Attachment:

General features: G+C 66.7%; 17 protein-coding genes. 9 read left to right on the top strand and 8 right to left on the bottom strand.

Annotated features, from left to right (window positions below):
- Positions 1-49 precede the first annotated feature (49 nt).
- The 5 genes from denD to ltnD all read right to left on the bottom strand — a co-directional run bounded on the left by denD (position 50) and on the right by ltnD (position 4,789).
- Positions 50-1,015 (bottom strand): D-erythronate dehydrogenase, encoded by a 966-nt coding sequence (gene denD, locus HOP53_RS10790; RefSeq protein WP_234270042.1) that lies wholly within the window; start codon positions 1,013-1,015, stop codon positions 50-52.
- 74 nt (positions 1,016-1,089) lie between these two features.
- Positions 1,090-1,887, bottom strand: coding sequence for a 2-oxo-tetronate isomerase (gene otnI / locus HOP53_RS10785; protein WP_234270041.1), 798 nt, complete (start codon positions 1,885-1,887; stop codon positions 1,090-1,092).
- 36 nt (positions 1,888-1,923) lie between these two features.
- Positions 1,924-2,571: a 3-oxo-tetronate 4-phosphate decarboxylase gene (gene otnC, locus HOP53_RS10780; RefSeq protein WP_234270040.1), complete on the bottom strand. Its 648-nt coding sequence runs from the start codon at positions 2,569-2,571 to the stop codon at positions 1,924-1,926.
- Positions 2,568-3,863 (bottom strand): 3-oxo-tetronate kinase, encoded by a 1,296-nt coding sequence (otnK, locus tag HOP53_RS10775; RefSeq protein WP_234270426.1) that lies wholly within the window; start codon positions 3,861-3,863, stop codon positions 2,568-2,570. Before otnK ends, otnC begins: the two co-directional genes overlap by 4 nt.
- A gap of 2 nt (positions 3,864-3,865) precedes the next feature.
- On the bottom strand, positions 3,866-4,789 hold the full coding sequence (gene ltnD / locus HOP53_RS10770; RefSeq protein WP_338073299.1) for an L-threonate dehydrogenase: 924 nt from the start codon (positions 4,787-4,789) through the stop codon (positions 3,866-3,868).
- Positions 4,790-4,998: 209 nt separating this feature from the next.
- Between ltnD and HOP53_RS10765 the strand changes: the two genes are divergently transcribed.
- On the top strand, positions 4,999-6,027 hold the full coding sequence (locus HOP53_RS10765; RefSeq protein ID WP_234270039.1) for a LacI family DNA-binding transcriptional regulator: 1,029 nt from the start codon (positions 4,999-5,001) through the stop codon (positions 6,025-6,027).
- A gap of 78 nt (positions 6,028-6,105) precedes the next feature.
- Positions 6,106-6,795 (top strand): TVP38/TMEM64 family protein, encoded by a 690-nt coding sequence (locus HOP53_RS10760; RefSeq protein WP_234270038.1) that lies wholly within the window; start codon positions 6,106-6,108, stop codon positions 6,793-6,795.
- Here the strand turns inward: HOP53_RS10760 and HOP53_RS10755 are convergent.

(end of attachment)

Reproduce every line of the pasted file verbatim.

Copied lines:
General features: G+C 66.7%; 17 protein-coding genes. 9 read left to right on the top strand and 8 right to left on the bottom strand.

Annotated features, from left to right (window positions below):
- Positions 1-49 precede the first annotated feature (49 nt).
- The 5 genes from denD to ltnD all read right to left on the bottom strand — a co-directional run bounded on the left by denD (position 50) and on the right by ltnD (position 4,789).
- Positions 50-1,015 (bottom strand): D-erythronate dehydrogenase, encoded by a 966-nt coding sequence (gene denD, locus HOP53_RS10790; RefSeq protein WP_234270042.1) that lies wholly within the window; start codon positions 1,013-1,015, stop codon positions 50-52.
- 74 nt (positions 1,016-1,089) lie between these two features.
- Positions 1,090-1,887, bottom strand: coding sequence for a 2-oxo-tetronate isomerase (gene otnI / locus HOP53_RS10785; protein WP_234270041.1), 798 nt, complete (start codon positions 1,885-1,887; stop codon positions 1,090-1,092).
- 36 nt (positions 1,888-1,923) lie between these two features.
- Positions 1,924-2,571: a 3-oxo-tetronate 4-phosphate decarboxylase gene (gene otnC, locus HOP53_RS10780; RefSeq protein WP_234270040.1), complete on the bottom strand. Its 648-nt coding sequence runs from the start codon at positions 2,569-2,571 to the stop codon at positions 1,924-1,926.
- Positions 2,568-3,863 (bottom strand): 3-oxo-tetronate kinase, encoded by a 1,296-nt coding sequence (otnK, locus tag HOP53_RS10775; RefSeq protein WP_234270426.1) that lies wholly within the window; start codon positions 3,861-3,863, stop codon positions 2,568-2,570. Before otnK ends, otnC begins: the two co-directional genes overlap by 4 nt.
- A gap of 2 nt (positions 3,864-3,865) precedes the next feature.
- On the bottom strand, positions 3,866-4,789 hold the full coding sequence (gene ltnD / locus HOP53_RS10770; RefSeq protein WP_338073299.1) for an L-threonate dehydrogenase: 924 nt from the start codon (positions 4,787-4,789) through the stop codon (positions 3,866-3,868).
- Positions 4,790-4,998: 209 nt separating this feature from the next.
- Between ltnD and HOP53_RS10765 the strand changes: the two genes are divergently transcribed.
- On the top strand, positions 4,999-6,027 hold the full coding sequence (locus HOP53_RS10765; RefSeq protein ID WP_234270039.1) for a LacI family DNA-binding transcriptional regulator: 1,029 nt from the start codon (positions 4,999-5,001) through the stop codon (positions 6,025-6,027).
- A gap of 78 nt (positions 6,028-6,105) precedes the next feature.
- Positions 6,106-6,795 (top strand): TVP38/TMEM64 family protein, encoded by a 690-nt coding sequence (locus HOP53_RS10760; RefSeq protein WP_234270038.1) that lies wholly within the window; start codon positions 6,106-6,108, stop codon positions 6,793-6,795.
- Here the strand turns inward: HOP53_RS10760 and HOP53_RS10755 are convergent.